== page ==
One of the most magical sights — at least for me — is the confluence of Rivers Indus and Zanskar. The two rivers have very distinct colors, whether you are looking down from the mountain road that hugs the mountain on its side, or right from the beach. And I am not the first one to stop and take photos at this spot. It is a tourist haunt, and perhaps that is why it was a challenge to find new perspectives and give my spin on this spot.
When I looked at the confluence, I felt greatness comes from giving oneself to something more significant. Zanskar, a mighty river in its own right, might be short-lived, but it offers itself to help River Indus achieve its destiny as one of the greatest rivers on the planet. Zanskar journey is short, about 70 miles but it carries more punch and gives Indus its oomph. Both of them start a trickle from melting glaciers in the mountains upstream. And yet In few hundred miles, no one will remember Zanskar.
This is as true for the rivers as it is for life and business. Long after we are successful, forgotten are our teachers, parents and every mentor who helped us become more prominent than the sum of all parts. Ironically, I was thinking of how Instagram is like Zanskar and Facebook like the Indus — but then I shuddered at the idea of comparing Indus to Facebook. I might need a holy bath just for that thought.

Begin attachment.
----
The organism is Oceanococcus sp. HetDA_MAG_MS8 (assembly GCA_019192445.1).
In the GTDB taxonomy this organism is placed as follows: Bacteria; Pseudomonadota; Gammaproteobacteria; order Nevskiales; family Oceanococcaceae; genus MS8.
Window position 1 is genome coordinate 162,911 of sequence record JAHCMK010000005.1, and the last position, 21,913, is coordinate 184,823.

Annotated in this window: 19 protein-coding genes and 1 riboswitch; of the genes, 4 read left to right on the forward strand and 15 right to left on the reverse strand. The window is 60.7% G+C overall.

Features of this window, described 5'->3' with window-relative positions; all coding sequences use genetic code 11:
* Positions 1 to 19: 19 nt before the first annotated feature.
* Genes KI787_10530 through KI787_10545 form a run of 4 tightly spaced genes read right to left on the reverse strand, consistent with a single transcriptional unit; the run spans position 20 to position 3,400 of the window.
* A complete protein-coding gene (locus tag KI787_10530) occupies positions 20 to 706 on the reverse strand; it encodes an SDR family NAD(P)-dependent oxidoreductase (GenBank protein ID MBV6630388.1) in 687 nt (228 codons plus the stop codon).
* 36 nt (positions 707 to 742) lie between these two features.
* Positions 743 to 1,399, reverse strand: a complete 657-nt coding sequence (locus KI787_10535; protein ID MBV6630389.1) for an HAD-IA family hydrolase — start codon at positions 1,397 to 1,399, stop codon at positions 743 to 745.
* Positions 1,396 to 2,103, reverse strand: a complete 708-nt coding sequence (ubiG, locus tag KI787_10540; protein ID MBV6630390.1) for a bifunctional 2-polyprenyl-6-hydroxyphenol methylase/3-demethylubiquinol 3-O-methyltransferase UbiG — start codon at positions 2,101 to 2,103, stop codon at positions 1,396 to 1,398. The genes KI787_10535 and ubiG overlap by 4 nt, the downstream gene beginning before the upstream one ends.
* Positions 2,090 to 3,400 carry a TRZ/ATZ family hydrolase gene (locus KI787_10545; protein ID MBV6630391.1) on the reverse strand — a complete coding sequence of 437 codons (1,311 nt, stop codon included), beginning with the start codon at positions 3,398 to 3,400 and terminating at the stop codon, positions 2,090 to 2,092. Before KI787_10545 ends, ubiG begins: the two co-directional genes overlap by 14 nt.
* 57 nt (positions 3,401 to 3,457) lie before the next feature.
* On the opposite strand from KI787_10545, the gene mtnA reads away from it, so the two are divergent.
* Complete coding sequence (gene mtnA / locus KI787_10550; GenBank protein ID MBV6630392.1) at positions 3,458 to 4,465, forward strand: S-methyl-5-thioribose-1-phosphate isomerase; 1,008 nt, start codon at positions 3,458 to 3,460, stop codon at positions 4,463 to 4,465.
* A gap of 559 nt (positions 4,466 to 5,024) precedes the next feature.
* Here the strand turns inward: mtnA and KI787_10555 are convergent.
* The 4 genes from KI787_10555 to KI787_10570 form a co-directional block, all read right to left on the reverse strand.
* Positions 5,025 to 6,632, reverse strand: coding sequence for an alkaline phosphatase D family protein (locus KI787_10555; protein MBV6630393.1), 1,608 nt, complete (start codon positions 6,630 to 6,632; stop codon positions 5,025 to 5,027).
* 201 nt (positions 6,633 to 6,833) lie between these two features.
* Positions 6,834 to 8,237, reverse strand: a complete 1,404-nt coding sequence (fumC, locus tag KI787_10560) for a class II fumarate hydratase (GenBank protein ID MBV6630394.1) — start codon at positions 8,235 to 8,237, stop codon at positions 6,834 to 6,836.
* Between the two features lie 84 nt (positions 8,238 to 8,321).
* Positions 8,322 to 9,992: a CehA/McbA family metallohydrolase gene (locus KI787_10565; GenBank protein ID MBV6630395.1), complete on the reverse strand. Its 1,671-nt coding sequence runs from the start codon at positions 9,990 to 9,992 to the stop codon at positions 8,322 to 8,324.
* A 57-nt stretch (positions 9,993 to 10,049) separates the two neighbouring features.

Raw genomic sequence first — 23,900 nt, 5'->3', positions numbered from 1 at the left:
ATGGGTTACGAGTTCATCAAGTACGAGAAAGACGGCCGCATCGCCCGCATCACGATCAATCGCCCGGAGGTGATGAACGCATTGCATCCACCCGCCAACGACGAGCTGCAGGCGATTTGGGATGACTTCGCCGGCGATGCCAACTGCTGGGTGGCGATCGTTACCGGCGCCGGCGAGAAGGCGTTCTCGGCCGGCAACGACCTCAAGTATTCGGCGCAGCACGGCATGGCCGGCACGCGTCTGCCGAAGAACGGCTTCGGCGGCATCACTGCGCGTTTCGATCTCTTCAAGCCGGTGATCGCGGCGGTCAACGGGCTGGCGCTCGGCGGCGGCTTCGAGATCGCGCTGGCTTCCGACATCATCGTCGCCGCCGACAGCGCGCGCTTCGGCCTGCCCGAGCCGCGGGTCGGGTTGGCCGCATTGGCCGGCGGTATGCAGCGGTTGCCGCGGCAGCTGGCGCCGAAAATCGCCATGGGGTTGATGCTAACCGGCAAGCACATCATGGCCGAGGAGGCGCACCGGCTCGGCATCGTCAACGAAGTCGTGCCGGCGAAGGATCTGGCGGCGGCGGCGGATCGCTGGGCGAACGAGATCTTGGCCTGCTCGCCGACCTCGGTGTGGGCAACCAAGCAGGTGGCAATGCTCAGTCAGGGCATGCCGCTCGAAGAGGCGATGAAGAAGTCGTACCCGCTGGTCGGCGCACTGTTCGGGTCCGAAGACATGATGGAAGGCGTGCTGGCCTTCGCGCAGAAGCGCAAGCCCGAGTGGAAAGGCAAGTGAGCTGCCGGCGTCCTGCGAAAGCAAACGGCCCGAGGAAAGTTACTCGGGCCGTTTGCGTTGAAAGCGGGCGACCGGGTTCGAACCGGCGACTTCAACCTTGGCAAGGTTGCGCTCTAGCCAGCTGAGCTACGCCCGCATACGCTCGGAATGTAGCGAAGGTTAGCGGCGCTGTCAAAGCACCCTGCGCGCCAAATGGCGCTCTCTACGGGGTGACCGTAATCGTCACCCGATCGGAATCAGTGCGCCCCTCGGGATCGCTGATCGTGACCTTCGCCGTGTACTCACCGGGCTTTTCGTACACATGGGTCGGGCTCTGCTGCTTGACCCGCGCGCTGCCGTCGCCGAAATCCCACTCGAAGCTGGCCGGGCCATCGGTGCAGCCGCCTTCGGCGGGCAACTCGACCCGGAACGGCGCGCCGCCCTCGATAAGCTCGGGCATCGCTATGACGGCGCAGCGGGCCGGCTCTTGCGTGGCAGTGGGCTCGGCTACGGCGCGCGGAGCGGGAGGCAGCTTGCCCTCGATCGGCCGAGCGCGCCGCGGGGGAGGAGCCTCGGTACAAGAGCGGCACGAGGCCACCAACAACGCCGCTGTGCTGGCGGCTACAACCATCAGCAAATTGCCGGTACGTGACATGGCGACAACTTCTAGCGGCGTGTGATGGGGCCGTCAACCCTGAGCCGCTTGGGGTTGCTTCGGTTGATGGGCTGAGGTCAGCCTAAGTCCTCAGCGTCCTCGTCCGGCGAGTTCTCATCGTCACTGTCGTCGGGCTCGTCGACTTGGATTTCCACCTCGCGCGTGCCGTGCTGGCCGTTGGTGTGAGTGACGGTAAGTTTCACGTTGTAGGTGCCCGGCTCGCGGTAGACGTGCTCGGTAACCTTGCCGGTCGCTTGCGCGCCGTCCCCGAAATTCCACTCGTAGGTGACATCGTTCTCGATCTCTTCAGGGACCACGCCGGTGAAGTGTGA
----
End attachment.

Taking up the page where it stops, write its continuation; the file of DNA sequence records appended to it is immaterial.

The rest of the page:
Whenever I end up in a place, which is new to me, I always let my heart and eyes guide me. My heart was telling me to get down to the water level and capture the last seconds of Zanskar, it’s bright cyan colored waters, where they merge into the murky green of Indus. I was not sure if I would succeed or not, but that was my image quest.
Of course, just because you want to make a photo doesn’t mean you get to do it. The sun wasn’t cooperative. The wind was kicking up a veritable sandstorm. Regardless, I soldiered on — radically reduced to hiding behind the car was brought to the edge of the water to make sure that the tripod wasn’t shaking.
My mood was made worse by the sight of plastic bottles bobbing up and down, and I wonder why do people do that. It is like if I came into their home and took a crap on their expensive rug. What gives us the right to destroy such pristine beauty. That sight put me in a mood, and even five soldiers taking selfies didn’t do anything to lift my spirits.
Ernest Hemingway Herman Melville wrote in Moby Dick, “Yes, as everyone knows, meditation and water are wedded forever.” The meditation of confluence remains elusive.
Photo made with Leica M-A. Focal length 50mm. Aperture f2. Exposure time: 1/500th of a second.